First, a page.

No Man’s Island: Locally Set and Locally Written, Spit Delaney’s Island is Regional to the Core

SPIT DELANEY'S ISLAND 2

With its creative roots firmly planted in Victoria, The 100-Mile Diet redefined the idea of how we should eat. Now, Theatre Inconnu’s latest production could well do the same for how we should make theatre. Spit Delaney’s Island is based on a short story by award-winning local author and retired UVic Writing professor Jack Hodgins, and adapted for the stage by veteran local playwright Charles Tidler. Better still, it also stars Theatre Inconnu artistic director Clayton Jevne in the title role and is directed by noted local actor, writer, and director Karen Lee Pickett. Best of all, however, Spit Delaney’s Island is that rarest of stage productions – a story set on our own island.

“It’s totally Vancouver Island,” says Pickett. “The exact place is never directly stated, but it’s the Parksville-Qualicum area.” On the literal level, Spit Delaney is a steam locomotive operator who finds his skills are no longer needed. Though set in the 1970s, Spit’s resulting loss of identity will be familiar to many Islanders, old and young, who have suddenly found themselves made redundant by technological and economic forces. But there’s much more to Spit Delaney’s Island than just the plot, says Pickett. “It’s got a real sense of magical realism. It’s a journey of transformation… it doesn’t always unspool in chronological order.”

Written by Hodgins in 1976 and nominated for a Governor General’s Award, Spit Delaney’s Island was originally adapted for the stage by Tidler in the late ‘80s, but has only been produced once before, in Nanaimo in 1990. Pickett first read the short story while she was studying in UVic’s Writing department and is surprised that it was only staged once. “I don’t know why it wasn’t mounted again, but it makes a great play,” she says. “For this version, Charles has created a whole new draft – it’s tighter and just better.” And while Hodgins himself isn’t directly involved in this production, she says he has read and commented on the new draft.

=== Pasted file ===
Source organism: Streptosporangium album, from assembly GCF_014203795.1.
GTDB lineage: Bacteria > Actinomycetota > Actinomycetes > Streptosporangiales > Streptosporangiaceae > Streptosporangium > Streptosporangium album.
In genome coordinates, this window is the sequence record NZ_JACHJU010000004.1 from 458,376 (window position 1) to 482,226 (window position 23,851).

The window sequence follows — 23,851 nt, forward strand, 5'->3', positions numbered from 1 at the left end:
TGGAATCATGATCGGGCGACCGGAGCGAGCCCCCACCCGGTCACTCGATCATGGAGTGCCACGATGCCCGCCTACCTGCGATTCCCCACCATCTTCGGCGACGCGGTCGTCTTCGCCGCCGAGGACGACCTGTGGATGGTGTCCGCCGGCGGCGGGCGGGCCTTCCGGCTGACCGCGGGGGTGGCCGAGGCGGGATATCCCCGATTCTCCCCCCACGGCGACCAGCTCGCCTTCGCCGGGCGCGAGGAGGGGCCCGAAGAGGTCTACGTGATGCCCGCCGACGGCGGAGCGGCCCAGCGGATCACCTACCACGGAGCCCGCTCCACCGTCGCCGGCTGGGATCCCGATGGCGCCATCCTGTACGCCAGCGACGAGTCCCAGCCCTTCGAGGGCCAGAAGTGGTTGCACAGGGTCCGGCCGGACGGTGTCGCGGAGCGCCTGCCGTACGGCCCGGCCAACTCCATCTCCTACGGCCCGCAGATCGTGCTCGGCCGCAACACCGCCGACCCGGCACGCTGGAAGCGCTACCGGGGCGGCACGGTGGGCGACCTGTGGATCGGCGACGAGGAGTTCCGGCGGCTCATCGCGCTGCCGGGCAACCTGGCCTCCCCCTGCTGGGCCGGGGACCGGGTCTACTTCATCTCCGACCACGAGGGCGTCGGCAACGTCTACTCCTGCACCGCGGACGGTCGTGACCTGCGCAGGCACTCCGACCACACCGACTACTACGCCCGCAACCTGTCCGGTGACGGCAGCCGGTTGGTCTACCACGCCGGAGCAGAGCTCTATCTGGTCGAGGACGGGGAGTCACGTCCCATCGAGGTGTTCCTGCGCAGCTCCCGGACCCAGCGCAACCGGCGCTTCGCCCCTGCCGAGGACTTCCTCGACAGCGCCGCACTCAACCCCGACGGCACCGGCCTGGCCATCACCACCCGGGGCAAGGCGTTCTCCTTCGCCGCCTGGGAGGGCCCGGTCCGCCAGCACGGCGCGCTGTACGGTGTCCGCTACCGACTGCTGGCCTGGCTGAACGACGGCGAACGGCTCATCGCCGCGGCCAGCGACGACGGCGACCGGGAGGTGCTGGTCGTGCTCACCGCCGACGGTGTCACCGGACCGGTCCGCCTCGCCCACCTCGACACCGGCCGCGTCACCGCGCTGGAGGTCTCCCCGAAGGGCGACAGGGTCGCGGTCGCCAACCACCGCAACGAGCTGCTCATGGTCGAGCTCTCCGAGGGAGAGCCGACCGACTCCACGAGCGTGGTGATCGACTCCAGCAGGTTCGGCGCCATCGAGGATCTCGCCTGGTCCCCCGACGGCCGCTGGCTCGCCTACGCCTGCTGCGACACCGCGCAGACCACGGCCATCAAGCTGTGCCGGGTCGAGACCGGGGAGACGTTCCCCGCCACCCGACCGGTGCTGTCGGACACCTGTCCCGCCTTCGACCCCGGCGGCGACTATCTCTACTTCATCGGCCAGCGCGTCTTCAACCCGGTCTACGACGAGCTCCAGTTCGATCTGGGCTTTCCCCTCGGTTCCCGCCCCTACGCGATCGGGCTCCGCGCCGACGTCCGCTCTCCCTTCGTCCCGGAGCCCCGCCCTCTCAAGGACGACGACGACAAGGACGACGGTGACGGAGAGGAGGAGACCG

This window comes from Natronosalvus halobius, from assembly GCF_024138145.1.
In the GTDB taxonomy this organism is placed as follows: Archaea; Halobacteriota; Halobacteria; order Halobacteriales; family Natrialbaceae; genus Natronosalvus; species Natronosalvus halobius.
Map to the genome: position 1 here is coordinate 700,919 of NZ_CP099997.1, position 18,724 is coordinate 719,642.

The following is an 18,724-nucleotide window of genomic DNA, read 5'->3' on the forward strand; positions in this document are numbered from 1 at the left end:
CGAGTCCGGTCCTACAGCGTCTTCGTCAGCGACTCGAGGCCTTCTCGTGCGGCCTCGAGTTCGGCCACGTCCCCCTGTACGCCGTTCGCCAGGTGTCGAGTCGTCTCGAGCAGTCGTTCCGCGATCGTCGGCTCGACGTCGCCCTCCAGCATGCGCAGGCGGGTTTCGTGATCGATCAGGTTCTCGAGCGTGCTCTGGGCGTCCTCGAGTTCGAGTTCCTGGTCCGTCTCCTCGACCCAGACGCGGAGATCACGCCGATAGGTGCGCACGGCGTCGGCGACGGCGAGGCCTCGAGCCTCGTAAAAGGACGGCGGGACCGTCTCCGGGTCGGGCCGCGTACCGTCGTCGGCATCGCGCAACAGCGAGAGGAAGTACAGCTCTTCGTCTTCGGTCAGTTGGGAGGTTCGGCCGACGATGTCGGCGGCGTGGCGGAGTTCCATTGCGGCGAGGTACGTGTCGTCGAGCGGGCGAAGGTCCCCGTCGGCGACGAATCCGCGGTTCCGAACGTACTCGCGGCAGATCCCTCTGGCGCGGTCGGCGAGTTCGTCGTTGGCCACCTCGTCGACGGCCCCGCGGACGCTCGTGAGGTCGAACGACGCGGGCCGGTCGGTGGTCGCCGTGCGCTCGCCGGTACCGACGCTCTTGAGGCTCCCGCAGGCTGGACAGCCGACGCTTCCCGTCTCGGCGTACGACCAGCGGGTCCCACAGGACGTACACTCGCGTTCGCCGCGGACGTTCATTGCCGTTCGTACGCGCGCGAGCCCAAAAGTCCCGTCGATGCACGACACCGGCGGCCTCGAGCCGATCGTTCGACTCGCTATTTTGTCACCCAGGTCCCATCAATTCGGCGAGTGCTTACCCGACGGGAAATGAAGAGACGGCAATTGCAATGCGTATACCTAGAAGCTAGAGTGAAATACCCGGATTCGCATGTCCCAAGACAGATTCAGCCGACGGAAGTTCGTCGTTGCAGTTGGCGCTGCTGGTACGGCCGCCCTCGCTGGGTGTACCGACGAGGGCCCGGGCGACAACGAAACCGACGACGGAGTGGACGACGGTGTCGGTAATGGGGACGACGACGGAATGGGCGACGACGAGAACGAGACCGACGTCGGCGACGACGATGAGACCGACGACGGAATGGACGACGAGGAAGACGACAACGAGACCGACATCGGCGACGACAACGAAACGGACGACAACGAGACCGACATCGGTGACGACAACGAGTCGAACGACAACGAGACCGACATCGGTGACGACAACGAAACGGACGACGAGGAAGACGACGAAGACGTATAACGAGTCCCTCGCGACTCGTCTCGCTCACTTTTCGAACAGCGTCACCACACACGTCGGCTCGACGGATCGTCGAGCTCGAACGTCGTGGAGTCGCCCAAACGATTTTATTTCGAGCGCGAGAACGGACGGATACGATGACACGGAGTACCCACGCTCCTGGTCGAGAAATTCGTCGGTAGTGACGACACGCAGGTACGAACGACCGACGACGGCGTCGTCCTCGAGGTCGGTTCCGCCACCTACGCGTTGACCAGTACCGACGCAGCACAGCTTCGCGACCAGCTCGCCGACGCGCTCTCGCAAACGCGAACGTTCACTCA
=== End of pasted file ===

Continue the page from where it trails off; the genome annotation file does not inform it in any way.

Best known these days for her role as the artistic director and producer of the Greater Victoria Shakespeare Festival, Pickett is enjoying taking a break from the Bard afforded by this 90-minute, two-act production. “It’s my favourite kind of theatre: just four actors and a stage. We’ll have costumes and a few set pieces, but we’re mostly creating it as a piece of storytelling – there will be sounds, for example, but no corresponding object.” Pickett describes one scene set in a classic small-town second-hand store, stacked floor-to-ceiling stacked with junk. “There’s no way we could reproduce that on stage, but I’m from a theatre tradition that says if the actors see all that stuff, then the audience will too. The audience is more engaged when they have to create that set for themselves.”

“It’s such a great homegrown project,” she concludes. “I love the way they talk about the landscape and the ocean, but I also like the fact that Charles made the decision to keep the play in 1970s,” she says. “There are a lot of aspects of the story – like Spit’s relationship with his wife – that are definitely of that era. And most of the creative team have been here on the Island for a long time, so we’ve got their perspective on how things really started to change back then.”

Spit Delaney’s Island runs Dec 3 – 19 at Theatre Inconnu, 1923 Fernwood Road.

www.theatreinconnu.com

words by John Threlfall